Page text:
- Why Do I Need a Medical Test to Purchase Life Insurance?
- May 16, 2017
Life insurance paramedical examinations include checking the heart and circulatory system to ensure heart disease isn’t present. Other health risks insurance companies want to rule out is a heart murmur, which can result in enlargement of the heart, blood pressure that is too high or low and the possibility of kidney disease.
Medical examiners also test pulse rate, which could be another indicator of an underlying illness. On average, a normal pulse rate falls between 60 to 80 beats per minute, but if someone has a pulse rate between 90 and 100, this could spell trouble. If the person’s pulse is slow to return to normal after exercise (heart rate recovery), this could signal the possibility of cardiovascular disease.
Research from the American College of Physicians found that people, who had a pulse rate that was slow to return to normal after exercise (42 beats per minute in a two minute period), were 1.5 times more likely to die. Further studies found that individuals with an abnormal pulse rate increased their mortality risk by 50 percent when compared to those with a regular pulse rate.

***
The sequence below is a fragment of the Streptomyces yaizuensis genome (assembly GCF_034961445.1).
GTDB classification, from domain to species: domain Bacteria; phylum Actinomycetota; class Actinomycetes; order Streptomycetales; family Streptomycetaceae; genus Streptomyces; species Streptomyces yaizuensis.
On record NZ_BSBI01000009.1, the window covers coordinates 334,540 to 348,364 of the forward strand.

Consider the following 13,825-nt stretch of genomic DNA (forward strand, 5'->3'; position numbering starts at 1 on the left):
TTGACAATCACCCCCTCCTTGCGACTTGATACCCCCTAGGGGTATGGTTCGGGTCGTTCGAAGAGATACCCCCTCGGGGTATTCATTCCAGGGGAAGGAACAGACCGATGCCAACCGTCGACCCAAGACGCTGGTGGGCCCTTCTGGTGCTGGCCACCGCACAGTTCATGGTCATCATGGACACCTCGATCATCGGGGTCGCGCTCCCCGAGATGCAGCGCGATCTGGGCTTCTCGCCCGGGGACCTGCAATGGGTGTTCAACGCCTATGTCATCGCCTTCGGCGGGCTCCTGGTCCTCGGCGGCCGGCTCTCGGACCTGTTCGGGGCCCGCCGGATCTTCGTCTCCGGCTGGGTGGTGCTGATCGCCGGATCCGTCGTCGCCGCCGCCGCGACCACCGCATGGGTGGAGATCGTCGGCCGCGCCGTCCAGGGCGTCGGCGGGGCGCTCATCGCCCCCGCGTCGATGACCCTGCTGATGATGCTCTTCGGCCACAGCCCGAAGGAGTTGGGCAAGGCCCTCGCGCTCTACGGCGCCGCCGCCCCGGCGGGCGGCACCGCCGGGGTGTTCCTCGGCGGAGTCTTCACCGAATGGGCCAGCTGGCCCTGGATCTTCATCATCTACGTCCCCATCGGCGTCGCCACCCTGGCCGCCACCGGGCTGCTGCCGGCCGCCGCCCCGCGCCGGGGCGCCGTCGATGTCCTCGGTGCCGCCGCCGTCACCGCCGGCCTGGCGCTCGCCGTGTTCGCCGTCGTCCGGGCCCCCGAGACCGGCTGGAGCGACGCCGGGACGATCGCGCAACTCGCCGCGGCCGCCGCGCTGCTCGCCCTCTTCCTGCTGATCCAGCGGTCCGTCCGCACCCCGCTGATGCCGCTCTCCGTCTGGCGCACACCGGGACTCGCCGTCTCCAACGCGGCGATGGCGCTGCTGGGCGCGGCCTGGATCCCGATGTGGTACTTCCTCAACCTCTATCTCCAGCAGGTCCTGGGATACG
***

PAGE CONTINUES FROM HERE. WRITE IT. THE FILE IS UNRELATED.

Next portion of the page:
Since the discovery of AIDS and HIV in the 1980s, blood tests that check for HIV antibodies have been used to routinely test insurance candidates. These tests also offer useful information about the applicant’s renal and liver functions and blood quality.
When it comes to the detection of kidney problems, infections, diabetes, drug history and tobacco use, insurance companies rely on a blood test or urinalysis. This test has become a standard feature of all medical examinations, and can also be used to detect evidence of past disease.
Complete Blood Count (CBC): Anemia, clotting issues, blood cancer, HIV/AIDS
Red blood cells: Anemia, dehydration, internal bleeding
White blood cells: Infection, cancer, disorders of the immune system
Platelets: Bleeding disorders
Hemoglobin: Anemia, sickle cell, diabetes
Hematocrit: Blood or bone marrow disorder, anemia
Mean Corpuscular Volume or size of red blood cells: Anemia
Glucose: Blood sugar, diabetes
Blood Urea Nitrogen (BUN)
Creatine: Kidney function
Alkaline Phosphatase: Bone, liver disease, pregnancy
Bilirubin: Blood and liver disease
Gamma Glutamyltransferase (GGT): Liver disorders
Globulin: Blood abnormalities
To learn more, read the blood facts and statistics from the American Red Cross.
Source: National Heart Lung and Blood Institute
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